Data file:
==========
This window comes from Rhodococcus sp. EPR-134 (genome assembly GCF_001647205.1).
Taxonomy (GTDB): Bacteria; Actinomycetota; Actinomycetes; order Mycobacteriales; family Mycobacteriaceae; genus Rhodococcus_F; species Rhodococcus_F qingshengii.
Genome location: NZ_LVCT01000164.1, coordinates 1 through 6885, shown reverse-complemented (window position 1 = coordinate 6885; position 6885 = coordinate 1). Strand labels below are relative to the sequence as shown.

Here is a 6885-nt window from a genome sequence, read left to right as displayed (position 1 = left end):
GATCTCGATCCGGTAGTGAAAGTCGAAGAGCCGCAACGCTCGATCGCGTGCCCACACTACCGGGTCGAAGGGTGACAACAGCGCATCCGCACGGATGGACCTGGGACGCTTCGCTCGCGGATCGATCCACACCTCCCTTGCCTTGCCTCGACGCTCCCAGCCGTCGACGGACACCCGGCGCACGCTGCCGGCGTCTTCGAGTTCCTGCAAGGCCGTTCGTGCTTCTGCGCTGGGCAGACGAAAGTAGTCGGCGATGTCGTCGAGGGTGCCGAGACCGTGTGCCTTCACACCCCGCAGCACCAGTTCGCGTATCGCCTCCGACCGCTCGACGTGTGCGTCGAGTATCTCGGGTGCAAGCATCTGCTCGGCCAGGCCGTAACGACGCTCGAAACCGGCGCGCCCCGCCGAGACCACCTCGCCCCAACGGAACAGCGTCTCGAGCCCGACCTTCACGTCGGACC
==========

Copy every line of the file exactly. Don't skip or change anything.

This window comes from Rhodococcus sp. EPR-134 (genome assembly GCF_001647205.1).
Taxonomy (GTDB): Bacteria; Actinomycetota; Actinomycetes; order Mycobacteriales; family Mycobacteriaceae; genus Rhodococcus_F; species Rhodococcus_F qingshengii.
Genome location: NZ_LVCT01000164.1, coordinates 1 through 6885, shown reverse-complemented (window position 1 = coordinate 6885; position 6885 = coordinate 1). Strand labels below are relative to the sequence as shown.

Here is a 6885-nt window from a genome sequence, read left to right as displayed (position 1 = left end):
GATCTCGATCCGGTAGTGAAAGTCGAAGAGCCGCAACGCTCGATCGCGTGCCCACACTACCGGGTCGAAGGGTGACAACAGCGCATCCGCACGGATGGACCTGGGACGCTTCGCTCGCGGATCGATCCACACCTCCCTTGCCTTGCCTCGACGCTCCCAGCCGTCGACGGACACCCGGCGCACGCTGCCGGCGTCTTCGAGTTCCTGCAAGGCCGTTCGTGCTTCTGCGCTGGGCAGACGAAAGTAGTCGGCGATGTCGTCGAGGGTGCCGAGACCGTGTGCCTTCACACCCCGCAGCACCAGTTCGCGTATCGCCTCCGACCGCTCGACGTGTGCGTCGAGTATCTCGGGTGCAAGCATCTGCTCGGCCAGGCCGTAACGACGCTCGAAACCGGCGCGCCCCGCCGAGACCACCTCGCCCCAACGGAACAGCGTCTCGAGCCCGACCTTCACGTCGGACC